Updated wedding registry etiquette

Updated Jun 9 2020
Photos by Shannon Cottrell and Lauren Elisabeth Photography

Wedding registry etiquette is not on anybody's list of favorite things about their wedding. As one Offbeat Bride said:

The f***ing registry is one of the biggest fights and headaches I have had with my mother and family throughout our Wedding planning. My fiance and I have lived together for five years, we already have the essentials and we don't want stuff that we don't need.

Wedding gift registries cause waaaaay more angst than they should, whether it's the discomfort of feeling like you have to register for goods when you hate materialism or the pain of having your friends and family refuse to give you cash for your honeymoon (or, worse yet, tell you it's supposedly tacky to register for it). People give you gifts because they love you, and you love their gifts because you love them, so how does all that love add up to so much misery?

I set up our registry on Zola.com because neither one of us wanted to register in a store (not our idea of fun) and this way we could pull from anywhere (independent artisans as well as big stores) and also set up a monetary registry (for a home) at the same time. I thought it would make it easier for everyone, one place to go to and everything is organized so nicely. It even has an exportable thank you spreadsheet!

Well, it didn't go over too well with the family. I've been told that we should do Target or Amazon or some other big chain as well (no), put more "traditional items" on the registry (again: no), and that we should not have a monetary registry because it is tacky/rude (no, no, and more no).

Fortunately, registry etiquette can help. Here are some steps to make the registry experience less stressful — from the friends and family point of view.

We already have lots of suggestions for alternative wedding gift registries and ways to make the process easier and more fun.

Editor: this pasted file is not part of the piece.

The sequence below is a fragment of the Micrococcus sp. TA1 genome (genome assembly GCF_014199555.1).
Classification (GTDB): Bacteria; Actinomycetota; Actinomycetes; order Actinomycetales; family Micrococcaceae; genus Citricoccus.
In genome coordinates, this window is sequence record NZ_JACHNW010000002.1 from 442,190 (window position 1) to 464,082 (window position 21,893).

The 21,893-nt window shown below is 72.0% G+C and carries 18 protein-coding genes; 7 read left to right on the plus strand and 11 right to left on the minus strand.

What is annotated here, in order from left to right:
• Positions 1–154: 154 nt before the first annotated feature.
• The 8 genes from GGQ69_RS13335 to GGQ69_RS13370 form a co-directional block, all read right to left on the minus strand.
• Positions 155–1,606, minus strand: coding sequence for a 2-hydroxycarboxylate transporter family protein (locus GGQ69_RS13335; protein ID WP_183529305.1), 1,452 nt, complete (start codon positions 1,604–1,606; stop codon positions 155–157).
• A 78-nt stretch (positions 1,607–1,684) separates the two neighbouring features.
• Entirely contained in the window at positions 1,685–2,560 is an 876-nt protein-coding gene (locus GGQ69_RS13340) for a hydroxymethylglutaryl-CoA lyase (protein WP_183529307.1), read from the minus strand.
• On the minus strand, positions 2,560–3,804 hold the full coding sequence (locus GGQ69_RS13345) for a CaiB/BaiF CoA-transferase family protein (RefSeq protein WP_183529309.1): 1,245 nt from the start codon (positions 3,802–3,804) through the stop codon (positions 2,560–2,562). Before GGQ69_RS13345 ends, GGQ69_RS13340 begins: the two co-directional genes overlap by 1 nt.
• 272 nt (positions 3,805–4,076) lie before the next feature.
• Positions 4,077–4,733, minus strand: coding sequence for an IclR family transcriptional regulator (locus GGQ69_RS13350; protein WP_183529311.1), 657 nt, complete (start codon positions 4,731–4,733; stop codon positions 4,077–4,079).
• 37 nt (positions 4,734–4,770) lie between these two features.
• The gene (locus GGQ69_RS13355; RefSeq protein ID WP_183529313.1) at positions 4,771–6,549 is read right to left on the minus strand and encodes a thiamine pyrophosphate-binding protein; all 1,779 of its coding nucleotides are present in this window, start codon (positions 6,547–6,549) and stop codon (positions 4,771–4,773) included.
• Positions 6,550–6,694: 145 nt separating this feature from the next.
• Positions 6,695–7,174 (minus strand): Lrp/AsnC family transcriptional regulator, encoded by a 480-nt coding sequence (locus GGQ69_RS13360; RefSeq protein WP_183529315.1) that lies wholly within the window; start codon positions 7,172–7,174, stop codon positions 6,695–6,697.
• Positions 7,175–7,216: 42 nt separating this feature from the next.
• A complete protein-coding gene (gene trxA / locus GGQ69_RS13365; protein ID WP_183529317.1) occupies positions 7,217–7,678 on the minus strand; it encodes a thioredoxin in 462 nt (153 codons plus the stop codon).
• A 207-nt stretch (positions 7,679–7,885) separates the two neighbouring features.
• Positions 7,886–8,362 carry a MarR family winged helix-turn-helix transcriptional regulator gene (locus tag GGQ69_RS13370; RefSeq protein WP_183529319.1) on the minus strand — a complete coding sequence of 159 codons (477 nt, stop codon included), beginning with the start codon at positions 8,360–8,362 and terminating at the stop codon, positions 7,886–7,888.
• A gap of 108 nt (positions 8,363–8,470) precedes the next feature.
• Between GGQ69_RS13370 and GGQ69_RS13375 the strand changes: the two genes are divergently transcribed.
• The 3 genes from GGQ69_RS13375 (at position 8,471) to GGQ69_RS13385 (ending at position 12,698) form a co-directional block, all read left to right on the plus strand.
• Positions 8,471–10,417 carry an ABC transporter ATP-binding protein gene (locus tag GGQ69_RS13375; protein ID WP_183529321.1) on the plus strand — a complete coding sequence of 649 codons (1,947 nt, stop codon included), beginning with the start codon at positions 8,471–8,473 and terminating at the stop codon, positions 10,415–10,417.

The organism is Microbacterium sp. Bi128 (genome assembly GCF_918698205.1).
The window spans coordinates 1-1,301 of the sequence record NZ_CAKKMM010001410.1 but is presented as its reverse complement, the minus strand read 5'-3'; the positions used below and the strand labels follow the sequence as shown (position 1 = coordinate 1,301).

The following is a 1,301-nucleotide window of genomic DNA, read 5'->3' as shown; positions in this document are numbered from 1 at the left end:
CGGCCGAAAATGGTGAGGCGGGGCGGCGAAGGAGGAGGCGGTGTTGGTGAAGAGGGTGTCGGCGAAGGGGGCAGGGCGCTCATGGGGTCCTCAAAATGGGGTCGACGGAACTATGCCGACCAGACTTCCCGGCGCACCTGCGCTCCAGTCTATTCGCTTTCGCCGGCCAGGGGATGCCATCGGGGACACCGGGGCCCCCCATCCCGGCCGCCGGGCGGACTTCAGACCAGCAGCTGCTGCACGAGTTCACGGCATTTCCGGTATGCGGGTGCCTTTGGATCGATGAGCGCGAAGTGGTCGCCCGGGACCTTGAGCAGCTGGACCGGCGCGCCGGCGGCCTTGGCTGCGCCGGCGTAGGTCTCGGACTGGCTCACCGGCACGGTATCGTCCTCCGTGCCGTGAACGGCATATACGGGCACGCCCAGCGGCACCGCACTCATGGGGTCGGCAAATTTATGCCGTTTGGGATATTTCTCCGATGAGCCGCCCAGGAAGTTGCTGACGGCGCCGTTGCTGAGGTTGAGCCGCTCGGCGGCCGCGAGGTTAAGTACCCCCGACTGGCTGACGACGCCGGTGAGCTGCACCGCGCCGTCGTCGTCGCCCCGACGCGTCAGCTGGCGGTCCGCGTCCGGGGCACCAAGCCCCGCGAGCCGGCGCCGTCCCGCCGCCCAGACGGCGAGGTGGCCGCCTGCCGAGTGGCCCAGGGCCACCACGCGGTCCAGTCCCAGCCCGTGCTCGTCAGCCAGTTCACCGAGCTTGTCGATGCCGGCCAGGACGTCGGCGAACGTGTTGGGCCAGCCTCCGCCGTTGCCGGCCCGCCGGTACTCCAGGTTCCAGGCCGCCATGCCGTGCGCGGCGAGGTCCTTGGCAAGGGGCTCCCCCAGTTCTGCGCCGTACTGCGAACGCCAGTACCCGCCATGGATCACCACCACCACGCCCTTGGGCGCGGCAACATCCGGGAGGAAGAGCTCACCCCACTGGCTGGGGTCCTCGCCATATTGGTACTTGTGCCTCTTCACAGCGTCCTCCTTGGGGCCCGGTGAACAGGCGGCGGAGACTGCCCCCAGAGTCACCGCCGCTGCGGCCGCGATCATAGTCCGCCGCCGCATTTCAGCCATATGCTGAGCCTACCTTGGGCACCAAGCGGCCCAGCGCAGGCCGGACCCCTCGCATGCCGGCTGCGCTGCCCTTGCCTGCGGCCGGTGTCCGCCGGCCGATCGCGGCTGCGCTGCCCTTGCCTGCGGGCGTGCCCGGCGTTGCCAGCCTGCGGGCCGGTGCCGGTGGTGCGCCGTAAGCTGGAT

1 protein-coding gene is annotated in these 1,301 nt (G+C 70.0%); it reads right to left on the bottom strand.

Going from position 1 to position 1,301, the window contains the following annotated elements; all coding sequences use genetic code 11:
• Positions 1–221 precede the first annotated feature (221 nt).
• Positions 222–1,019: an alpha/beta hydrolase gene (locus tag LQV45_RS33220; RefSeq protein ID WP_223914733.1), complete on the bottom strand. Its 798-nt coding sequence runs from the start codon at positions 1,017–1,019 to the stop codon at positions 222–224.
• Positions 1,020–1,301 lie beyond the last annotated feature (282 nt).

But how can you keep your registry experience from spoiling the rest of your wedding– and maybe your relationships, too?

Make your decision

At the end of the day, it is our registry and therefore it is our choice what we put on it. We are not forcing anyone to give us a gift nor are we expecting gifts in the first place, but should someone want to get us something I'd rather it be something we'll actually use.

Whether you register at several stores, don't register at all, request charitable donations instead of gifts, or send out an email asking for cash, someone will be unhappy with your decision. Don't make one plan and then change it repeatedly in response to feedback. That will just stress you out and confuse everyone. If possible, get your mom or your BFF to filter the feedback and just not tell you about what they hear.

If people complain to you directly, resist the temptation to say, "It's our wedding," not that you're wrong, but because that never convinces people. Instead, go with something like, "I understand completely. Don't feel you have to use the registry if you'd rather not."

Be practical

The practical origin of the registry was to allow each of your friends to buy you one place setting of china or silver and be confident in the knowledge that all the dishes and cutlery would match.

Now it's more like a virtual wish list, but the point is still to make life easier for your friends and family. These are practical suggestions, not manners issues, even though they are basics of wedding registry etiquette:

  • Register for things you need or want at a number of different price points
  • Consider registering at a national chain or an online store as well as at that special artisanal boutique.
  • Register for more things than you expect to receive — like two or three per guest — so that there will be plenty of choices.
  • Try to register early so guests can find engagement or shower presents.
  • List and link to your registries at your wedsite so people can easily find the information.

No gifts?

As we said, someone will always complain! As one Offbeat Bride bemoaned:

We said "no gifts" (we don't need anything, we don't have anyplace to put it even if we did, plus we're having a destination wedding and feel weird asking for stuff when we're already asking all the guests to drop a decent chunk of cash on travel) — and some people have been telling me that THIS is rude — that we NEED to provide a list of things we want so that people who want to buy us presents ANYWAY (despite our wishes) know what to buy. Whaaaa?

Yep, someone will always complain. But in this case, there is a traditional response: "Your presence at our wedding is the best gift you could give us." Then just change the subject.

Thanks

Modern online wedding registries often help you keep track of the gifts you've been given. Write your thank-you notes as you receive the gifts and you won't be overwhelmed. This is really about registry etiquette, in the sense of manners, than practicality.

  1. I've definitely seen this becoming more of a trend over the years. Its 2020 and there really aren't any rules anymore. Every couple should be able to do whatever they are comfortable with as it pertains to their wedding.

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